‘I was aware that other patients and visitors were around, but was unable to contain my emotions’

A rerun of our life together played out in my mind like an old film and I felt a sense of panic that this might be the last instalment.

Mum was alert, but unable to talk to me

I wasn’t sure what to expect as I opened the curtains around mum’s bed. She was alert, but unable to talk to me.

I was aware that other patients and visitors were around, but was unable to contain my emotions as I wept on mum’s chest and wished that she could envelop me in her arms once again.

It was awkward being in such an open space as there are so many private thoughts and emotions you want the freedom to express.

After a little while the curtains opened and my dad arrived. All of a sudden mum started to have difficulty breathing and was unable to clear her airway well.

I sat her up to no avail – I could see dad looking across anxiously as I called the ward sister. I thought to myself, ‘Please no, don’t let mum die in an open bay gasping for air among nervous onlookers.’ Fortunately, the ward sister was quick to respond, summon the registrar and get mum moved into a side room.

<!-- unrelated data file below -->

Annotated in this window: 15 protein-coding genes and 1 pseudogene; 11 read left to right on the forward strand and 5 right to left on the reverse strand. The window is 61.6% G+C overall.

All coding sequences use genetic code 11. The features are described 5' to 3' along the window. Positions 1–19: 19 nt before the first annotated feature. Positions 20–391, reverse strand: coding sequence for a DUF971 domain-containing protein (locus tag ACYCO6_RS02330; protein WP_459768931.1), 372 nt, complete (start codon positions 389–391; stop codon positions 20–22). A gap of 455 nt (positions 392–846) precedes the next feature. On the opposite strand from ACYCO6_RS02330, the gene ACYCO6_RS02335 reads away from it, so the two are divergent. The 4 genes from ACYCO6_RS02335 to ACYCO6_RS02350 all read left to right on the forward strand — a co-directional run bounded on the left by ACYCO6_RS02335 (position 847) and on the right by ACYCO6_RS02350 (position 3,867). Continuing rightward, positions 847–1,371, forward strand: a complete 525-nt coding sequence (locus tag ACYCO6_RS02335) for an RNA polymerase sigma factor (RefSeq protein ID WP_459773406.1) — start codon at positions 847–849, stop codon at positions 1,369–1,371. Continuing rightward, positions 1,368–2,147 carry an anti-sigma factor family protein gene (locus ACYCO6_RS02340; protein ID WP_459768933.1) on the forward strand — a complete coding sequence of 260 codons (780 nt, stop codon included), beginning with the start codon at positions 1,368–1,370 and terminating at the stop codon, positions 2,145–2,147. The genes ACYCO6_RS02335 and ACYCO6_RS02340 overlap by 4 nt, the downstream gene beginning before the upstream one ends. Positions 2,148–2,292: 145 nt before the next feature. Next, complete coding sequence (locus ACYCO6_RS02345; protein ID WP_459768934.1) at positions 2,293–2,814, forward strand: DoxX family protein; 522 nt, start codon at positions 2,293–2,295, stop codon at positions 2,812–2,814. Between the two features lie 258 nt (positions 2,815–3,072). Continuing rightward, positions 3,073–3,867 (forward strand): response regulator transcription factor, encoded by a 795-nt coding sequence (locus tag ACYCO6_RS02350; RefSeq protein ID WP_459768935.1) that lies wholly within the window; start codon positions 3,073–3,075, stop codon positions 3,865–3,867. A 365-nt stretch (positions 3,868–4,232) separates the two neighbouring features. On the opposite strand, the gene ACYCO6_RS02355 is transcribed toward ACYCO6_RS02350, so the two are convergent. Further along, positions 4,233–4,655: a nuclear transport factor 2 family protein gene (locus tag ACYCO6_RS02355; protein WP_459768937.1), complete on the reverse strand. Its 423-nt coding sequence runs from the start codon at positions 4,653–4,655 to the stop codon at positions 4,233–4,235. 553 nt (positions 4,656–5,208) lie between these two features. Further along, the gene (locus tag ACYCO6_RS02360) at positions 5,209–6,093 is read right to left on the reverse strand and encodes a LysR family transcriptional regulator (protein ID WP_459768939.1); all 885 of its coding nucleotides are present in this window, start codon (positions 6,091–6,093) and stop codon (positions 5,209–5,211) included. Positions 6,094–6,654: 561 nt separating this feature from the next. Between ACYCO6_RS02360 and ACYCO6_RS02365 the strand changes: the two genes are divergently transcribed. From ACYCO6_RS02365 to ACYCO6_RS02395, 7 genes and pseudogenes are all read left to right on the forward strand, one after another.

I felt so helpless as an observer rather than a participant

The nurse caring for mum was able to give her some deep suction, which gave her immediate relief – and us too. I felt so helpless as an observer rather than a participant. It was an awfully stressful position to be in.

Soon, a familiar cocktail of palliative care medications was prescribed and at this point I knew there was no turning back. There was a sadness inside me that I was unable to unburden as the nurse patiently explained the purpose of the medications to my dad.